The growth prospects prompted SoftBank to be extremely aggressive with its valuation estimates. WeWork competitor IWG has a market capitalization of $3.6 billion on trailing 12-month revenue of $2.7 billion, a 1.3x price-to-revenue multiple. WeWork’s comparable revenue as of June 30, 2019, was $2.6 billion. A valuation of $47 billion marked SoftBank at an 18x price-to-revenue multiple.
Misra eventually came to agree with Fisher and Son, saying in 2018 that the company will “be a $100 billion company in the next few years,” according to Business Insider.
And growth did seem to be there. WeWork’s revenue more than quadrupled to $1.82 billion from 2016 to 2018, according to its S-1 filing. In just the first half of 2019, sales were $1.53 billion. But losses also deepened, to about $690 million over the same six-month time period in 2019.
Others around Son began to push back on his excitement with WeWork, including Saudi Arabia’s Public Investment Fund, which was uncomfortable about committing so much of the Vision Fund’s proceeds to one company. That led Son to pull back on a proposed $16 billion infusion of capital of 2019 and make a much smaller $2 billion investment.
At the same time, SoftBank was also trying to raise billions more for a second Vision Fund — and printing a headline valuation of $47 billion for WeWork would signal the first fund was firing on all cylinders. Son claimed his Vision Fund limited partners had already earned a 45% return on their money on Vision Fund 1 earlier this year — but that included paper gains, such as WeWork and Uber, another large SoftBank investment, which has lost value since going public.
Those close to Son say his faith in WeWork isn’t based on misdirection as much as it’s founded in his belief that the company will turn into a massive financial success with time and others would view it in a similar light. CNBC and other publications have confirmed JPMorgan, Goldman Sachs and Morgan Stanley told Son and Neumann they could find buyers for WeWork between $60 billion and $100 billion, according to people familiar with the matter.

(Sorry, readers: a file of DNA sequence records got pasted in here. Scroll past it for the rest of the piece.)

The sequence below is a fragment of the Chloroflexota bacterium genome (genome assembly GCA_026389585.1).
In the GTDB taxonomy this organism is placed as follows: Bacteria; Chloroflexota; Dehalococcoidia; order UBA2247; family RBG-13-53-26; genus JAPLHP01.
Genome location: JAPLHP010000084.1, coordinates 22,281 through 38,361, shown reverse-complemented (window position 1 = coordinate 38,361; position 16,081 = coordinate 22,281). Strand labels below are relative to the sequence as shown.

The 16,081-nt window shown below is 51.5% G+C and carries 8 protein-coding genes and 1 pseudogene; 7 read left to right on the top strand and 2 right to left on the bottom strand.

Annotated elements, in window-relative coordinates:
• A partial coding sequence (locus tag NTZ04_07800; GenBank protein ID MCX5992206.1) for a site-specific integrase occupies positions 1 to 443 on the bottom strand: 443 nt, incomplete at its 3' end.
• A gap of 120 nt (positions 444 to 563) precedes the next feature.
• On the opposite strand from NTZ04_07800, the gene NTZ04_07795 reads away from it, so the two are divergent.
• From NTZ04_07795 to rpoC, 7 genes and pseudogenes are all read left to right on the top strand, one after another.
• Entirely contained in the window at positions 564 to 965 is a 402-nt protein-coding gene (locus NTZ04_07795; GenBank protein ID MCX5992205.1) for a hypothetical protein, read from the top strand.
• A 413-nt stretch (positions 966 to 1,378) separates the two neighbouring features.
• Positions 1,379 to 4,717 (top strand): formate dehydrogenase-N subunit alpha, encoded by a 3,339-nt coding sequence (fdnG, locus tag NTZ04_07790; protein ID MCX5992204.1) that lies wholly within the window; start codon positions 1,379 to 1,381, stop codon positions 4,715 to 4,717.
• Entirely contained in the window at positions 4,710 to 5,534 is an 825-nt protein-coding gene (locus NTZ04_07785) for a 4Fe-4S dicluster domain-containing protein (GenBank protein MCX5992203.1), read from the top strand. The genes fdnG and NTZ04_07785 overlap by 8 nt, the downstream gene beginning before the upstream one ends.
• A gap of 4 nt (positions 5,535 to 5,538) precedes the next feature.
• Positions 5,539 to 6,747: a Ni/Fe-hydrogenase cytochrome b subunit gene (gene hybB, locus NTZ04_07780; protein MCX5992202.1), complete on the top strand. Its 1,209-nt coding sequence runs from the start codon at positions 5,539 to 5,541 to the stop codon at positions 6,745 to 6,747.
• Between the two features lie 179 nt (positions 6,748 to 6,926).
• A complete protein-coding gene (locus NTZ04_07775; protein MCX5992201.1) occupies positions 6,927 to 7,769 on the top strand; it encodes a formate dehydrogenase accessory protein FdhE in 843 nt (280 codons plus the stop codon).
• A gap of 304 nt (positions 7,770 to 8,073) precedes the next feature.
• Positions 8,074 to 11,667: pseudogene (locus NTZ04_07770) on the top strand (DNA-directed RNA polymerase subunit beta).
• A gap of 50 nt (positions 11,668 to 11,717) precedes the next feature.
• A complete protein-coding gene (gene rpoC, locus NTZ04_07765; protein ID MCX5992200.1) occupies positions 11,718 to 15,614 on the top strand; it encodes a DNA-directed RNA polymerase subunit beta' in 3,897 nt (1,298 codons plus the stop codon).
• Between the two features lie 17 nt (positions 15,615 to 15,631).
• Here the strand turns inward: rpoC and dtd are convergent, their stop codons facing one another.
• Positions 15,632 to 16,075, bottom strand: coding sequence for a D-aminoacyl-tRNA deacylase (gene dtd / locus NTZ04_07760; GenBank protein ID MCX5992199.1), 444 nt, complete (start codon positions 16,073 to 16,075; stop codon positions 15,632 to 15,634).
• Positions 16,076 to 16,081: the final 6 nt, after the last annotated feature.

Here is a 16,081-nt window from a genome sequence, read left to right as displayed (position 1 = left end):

“Basically, they paid $47 billion because they thought they could flip it,” said Aswath Damodaran, who teaches corporate finance and valuation at the Stern School of Business at New York University, in an interview. “The kind of numbers that were being thrown around before the IPO were great. So I think Softbank just got greedy and stupid at $47 [billion] because the IPO was imminent and people will see what we paid. It’s a combination of arrogance and greed.”
Damodoran said in a blog post that he valued WeWork at $14 billion, tempering growth expectations by noting that WeWork has close to $24 billion in “conventional” debt and could be at risk to an economic downturn. He also notes that WeWork’s closest competitor, IWG (formerly Regus), has had recent operating margins of about 11%. If WeWork’s margins are similar in the coming years, there’s little chance the company could be valued close to $40 billion.
“To the question of whether WeWork could be worth $40 billion, $50 billion or more, the answer is that it is possible but only if the company can deliver well-above average margins, while maintaining sky-high growth,” wrote Damodaran.
— CNBC’s Kate Rooney contributed to this report.